IPMA International Project Management Association
5 September 2016 / 7:32

Asking clients for feedback

In external projects we intend to deliver according to specification within time and budget. However, clients expect more from us. They want us to establish a good relationship based on mutual trust, open communication, opportunities for co-creation developing new products or technology, sustainable solutions, business opportunities as well as other benefits. This is typically not written down in a contract or other project-related documents. It´s rather an implicit expectation. Focusing only on explicit achievements in projects would result in a blind spot. Did we understand all project-related expectations of the client? Do we really meet the expectations of the client? Can we improve the way of collaboration with the client? Could we even improve our service portfolio and learn for future business? For that reason we should establish a feedback communication with the client throughout the project lifecycle.

Often project managers ask only at the end of project for feedback. I would argue the feedback starts already from the beginning, whether we´ve got all relevant information for the project to get started. Whether we have established a good relationship during the initial phase of the project and how we can improve it during the next phases. Feedback should be asked for on a regular basis, e.g. during the status meetings with the client, at important milestones or during any kind of meeting with relevant stakeholders. Feedback should be an essential part of any meeting agenda. During closure of the project, an intensive feedback session with all relevant stakeholders should be established. It may be helpful to have a questionnaire prepared with key questions for the feedback session. However, I would prefer to actively listen to the voice of the client and build the question on what message the clients is sending.

Through management systems standards project managers often seems to be forced using a standard feedback form. Did you ever fill such a form? It is boring and the client would run through it ticking boxes with no interest in giving a real feedback. This is why a project manager should focus on a real dialogue, asking questions more intuitively based on what the client´s answers on previous questions were. Client feels whether you want to please your own management system requirements or the desires of the client. Sometimes you need to read between the lines of a feedback, to get to the real point. Listen carefully, ask clarification questions and thus establish a real dialogue in order to show your interest in improving the relationship with the client. For me it is also important to give feedback to the client. Some may be surprised that a supplier “dares” to provide feedback. Nevertheless, it is an opportunity for the client to improve the way of working with partners.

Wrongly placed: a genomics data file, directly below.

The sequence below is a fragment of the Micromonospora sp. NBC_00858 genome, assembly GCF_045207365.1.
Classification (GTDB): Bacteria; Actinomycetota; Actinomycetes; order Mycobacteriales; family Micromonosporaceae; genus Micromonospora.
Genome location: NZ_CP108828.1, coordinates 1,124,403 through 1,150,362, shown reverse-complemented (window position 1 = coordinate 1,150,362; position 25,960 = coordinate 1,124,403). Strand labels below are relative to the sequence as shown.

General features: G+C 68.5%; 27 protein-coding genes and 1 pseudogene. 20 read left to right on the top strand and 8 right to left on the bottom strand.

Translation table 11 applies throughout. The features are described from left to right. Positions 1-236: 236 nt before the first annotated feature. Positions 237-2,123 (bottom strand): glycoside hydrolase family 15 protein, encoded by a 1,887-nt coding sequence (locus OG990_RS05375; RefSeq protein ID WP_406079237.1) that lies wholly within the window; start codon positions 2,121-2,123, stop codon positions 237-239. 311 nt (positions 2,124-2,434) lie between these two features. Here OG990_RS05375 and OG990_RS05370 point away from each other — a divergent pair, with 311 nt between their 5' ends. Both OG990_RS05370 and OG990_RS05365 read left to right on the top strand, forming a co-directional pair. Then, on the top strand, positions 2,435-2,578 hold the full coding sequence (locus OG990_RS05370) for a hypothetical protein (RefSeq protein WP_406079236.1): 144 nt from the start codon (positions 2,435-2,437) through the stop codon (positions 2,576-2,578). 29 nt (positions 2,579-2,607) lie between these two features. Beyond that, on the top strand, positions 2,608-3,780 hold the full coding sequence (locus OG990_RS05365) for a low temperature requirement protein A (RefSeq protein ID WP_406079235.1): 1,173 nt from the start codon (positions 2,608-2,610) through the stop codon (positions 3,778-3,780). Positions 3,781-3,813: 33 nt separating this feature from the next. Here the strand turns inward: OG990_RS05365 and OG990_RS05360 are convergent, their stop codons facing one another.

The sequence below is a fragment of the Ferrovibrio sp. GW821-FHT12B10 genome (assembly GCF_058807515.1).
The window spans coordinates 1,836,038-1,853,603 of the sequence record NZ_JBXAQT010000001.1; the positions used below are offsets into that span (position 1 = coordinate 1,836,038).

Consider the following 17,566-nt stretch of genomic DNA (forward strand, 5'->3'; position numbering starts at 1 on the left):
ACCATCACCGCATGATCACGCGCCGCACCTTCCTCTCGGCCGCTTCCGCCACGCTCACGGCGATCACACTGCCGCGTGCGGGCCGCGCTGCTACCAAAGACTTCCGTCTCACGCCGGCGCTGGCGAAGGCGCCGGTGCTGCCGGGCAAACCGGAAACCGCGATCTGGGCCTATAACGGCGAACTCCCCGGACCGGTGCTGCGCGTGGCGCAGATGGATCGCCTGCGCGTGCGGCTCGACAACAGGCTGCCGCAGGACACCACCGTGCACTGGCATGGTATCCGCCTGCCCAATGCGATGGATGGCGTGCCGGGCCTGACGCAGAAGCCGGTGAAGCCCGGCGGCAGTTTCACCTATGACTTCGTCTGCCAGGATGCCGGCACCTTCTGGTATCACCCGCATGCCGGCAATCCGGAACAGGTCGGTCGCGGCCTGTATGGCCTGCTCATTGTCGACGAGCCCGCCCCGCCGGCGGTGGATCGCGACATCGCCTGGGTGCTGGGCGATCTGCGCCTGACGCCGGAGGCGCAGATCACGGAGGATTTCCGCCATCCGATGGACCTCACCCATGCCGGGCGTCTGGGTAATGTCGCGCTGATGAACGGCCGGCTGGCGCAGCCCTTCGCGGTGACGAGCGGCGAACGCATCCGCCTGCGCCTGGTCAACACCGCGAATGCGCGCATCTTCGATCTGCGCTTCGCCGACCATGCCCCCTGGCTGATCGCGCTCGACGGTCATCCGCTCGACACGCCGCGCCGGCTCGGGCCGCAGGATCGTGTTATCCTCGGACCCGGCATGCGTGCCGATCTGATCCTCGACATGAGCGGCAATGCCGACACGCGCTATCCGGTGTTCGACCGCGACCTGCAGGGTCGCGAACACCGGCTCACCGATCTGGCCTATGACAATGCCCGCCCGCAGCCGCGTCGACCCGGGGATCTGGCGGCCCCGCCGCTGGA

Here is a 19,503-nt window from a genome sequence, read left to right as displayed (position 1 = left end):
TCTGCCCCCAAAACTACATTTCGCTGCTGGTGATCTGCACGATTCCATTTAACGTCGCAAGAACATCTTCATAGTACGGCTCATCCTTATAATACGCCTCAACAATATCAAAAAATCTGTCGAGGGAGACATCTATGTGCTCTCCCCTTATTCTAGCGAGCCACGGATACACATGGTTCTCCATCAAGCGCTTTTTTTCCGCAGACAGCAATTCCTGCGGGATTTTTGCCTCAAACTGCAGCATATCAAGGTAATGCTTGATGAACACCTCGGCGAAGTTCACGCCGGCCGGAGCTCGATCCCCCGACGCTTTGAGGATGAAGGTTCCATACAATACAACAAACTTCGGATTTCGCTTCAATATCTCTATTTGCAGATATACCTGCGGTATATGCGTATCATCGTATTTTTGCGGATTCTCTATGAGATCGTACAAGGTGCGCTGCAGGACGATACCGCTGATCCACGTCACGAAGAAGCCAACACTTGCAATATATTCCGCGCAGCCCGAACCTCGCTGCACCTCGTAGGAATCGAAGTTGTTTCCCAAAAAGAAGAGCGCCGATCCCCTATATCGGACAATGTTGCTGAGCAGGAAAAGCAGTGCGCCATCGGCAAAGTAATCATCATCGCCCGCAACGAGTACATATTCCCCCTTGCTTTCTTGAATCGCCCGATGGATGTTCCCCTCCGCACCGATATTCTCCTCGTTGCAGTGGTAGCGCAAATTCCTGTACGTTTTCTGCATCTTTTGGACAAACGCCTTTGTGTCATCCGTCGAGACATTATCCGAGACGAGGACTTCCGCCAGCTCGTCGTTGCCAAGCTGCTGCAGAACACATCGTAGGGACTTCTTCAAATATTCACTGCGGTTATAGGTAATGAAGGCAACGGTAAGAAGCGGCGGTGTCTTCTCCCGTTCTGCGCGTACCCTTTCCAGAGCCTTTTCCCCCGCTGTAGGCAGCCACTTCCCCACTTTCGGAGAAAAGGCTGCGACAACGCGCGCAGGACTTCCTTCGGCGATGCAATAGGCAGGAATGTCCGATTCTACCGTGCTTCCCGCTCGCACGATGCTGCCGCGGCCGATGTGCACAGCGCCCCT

Leave a Reply

Your email address will not be published.

Author of this post

Dr. Reinhard Wagner has been active for more than 35 years in the field of project-related leadership, in such diverse sectors as Automotive, Engineering, and Consultancy, as well as various not-for-profit organizations. As Managing Director of Tiba Managementberatung GmbH, a leading PM Consultancy in Munich/Germany, he supports executives of industrial clients in transforming their companies towards a project-oriented, adaptive and sustainably successful organization. He has published more than 40 books as well as several hundred articles and blog posts in the field of project management. In more than 20 years of voluntary engagement he served the German Project Management Association (GPM) as well as the IPMA in various roles and was granted for his international commitment with the Honorary Fellowship of IPMA and several of its member associations. He received his doctorate in the field of projectification of society and continues to be active in it through his research and lectures.